Chébǒtlląñ

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Shemtov
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Chébǒtlląñ

Post by Shemtov » 05 Jun 2019 02:52

Chébǒtlląñ /t͡ʃɪ́bʊ̌t͡ɬˠɐ̃/ is a language spoken by c. 700 Pygmies in the Boumba-et-Ngoko department of Cameroon. It is an isolate, but is theorized to be the last survivor of the ancestral language(s) of the Pygmies.

Phonology:
/m n/ <m n>
/p b t d t͡ʃ d͡ʒ k / <p b t d ch j k>
/t͡s t͡ɬ t͡ɬʲ t͡ɬˠ/ <c thl tly tll>
/f s ɬ ɬʲ ɬˠ ʃ h/ <f s hl hly hll sh h>
/l lʲ ɫ/ <l ly ll>
/w j/ <w y>
/ʘ ǃ ǁ ǂ/ <ʘ ǃ ǁ ǂ>

/i ɪ u ʊ a ɐ/ <i e u o a ą>
/ĩ ɪ̃ ũ ʊ̃ ã ɐ̃/ <iñ eñ uñ oñ añ ąñ>

/V V́ V̀ V̌ V̂/ <V V́ V̀ V̌ V̂>

Phonotactics:
(C)V
The language has tense/lax VH.

Verbs:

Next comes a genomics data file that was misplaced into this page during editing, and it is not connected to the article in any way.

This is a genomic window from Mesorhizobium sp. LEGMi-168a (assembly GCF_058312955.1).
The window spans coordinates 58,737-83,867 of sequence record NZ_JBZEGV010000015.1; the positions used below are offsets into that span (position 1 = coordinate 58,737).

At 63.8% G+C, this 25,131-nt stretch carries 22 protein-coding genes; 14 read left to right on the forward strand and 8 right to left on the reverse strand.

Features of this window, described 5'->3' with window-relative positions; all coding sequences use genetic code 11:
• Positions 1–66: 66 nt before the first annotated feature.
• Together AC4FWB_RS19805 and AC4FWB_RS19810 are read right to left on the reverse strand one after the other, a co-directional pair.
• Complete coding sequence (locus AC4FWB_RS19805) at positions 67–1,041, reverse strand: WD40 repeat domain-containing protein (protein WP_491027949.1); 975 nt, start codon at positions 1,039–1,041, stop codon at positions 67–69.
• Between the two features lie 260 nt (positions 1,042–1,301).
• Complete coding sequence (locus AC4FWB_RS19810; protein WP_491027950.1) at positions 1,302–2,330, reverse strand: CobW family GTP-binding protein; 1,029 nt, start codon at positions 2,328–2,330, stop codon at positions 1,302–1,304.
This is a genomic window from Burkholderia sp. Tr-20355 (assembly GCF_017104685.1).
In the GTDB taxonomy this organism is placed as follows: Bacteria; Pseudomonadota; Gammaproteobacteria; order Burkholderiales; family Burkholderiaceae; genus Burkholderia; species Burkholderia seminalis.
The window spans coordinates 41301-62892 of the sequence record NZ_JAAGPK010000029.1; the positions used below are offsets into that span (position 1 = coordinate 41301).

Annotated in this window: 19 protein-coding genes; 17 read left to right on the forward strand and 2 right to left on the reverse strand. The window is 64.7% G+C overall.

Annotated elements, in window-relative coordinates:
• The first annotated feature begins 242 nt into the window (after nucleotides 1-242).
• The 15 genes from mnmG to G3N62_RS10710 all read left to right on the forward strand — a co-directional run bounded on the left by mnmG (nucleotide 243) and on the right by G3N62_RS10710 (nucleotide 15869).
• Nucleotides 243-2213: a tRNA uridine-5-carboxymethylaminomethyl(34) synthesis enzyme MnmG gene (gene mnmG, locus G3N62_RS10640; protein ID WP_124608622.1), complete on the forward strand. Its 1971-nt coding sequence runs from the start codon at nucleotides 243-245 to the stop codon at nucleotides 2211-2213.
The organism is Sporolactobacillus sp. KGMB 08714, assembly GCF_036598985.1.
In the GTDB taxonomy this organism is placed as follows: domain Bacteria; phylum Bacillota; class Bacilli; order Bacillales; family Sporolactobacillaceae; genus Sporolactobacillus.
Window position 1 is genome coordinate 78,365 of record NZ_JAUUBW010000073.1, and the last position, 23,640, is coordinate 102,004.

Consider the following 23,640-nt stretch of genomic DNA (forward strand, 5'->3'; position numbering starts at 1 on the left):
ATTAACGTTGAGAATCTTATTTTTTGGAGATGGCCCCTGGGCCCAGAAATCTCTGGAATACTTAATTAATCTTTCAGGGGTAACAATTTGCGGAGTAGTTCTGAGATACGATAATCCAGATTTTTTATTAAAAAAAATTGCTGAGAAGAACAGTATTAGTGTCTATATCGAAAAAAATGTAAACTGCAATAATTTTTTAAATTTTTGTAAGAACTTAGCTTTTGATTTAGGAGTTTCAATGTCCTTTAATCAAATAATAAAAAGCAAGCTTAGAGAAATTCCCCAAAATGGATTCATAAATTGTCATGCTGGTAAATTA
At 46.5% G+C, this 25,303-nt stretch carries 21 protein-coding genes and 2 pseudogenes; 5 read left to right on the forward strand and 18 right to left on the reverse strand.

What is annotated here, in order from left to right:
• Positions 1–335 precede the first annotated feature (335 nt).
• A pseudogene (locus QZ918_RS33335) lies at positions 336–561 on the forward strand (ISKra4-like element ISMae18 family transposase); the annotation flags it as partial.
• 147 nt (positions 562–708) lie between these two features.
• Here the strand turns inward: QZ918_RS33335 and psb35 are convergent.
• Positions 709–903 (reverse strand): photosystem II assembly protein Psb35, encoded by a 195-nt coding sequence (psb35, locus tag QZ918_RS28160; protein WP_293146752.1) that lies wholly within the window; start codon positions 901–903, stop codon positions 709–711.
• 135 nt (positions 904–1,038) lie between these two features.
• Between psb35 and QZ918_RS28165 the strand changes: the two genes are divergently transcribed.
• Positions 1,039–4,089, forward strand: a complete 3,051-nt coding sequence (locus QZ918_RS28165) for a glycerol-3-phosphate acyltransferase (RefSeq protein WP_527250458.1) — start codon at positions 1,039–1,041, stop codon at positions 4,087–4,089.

The verb is templatic, the first thing being the subject marker:
1P sing: NI
1P plr: NÛ
2P: TÀ
3P: The noun class marker of the subject

Then comes the tenses. There are three tenses:
Distant past: ǁǍ
Past-Present:HllÌ
Future-present: pUwÁ

The two present tenses have some overlap with the past and future tenses, respectivly. The future-present when used for the present is progressive, while the past-present is habitual.
Nihllìsújâkàñ
"I often laugh"
or
"I laughed"
Many children make up, or begin to make up, imaginary languages. I have been at it since I could write.
-JRR Tolkien

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WeepingElf
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Re: Chébǒtlląñ

Post by WeepingElf » 05 Jun 2019 16:51

I like this, an interesting phonology, and it has clicks, which concurs with my opinion that before the Bantu expansion, many if not most languages of Africa south of the Equator probably had them. But please tell us what the capital letters in your morphology examples stand for.
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Re: Chébǒtlląñ

Post by DesEsseintes » 05 Jun 2019 18:51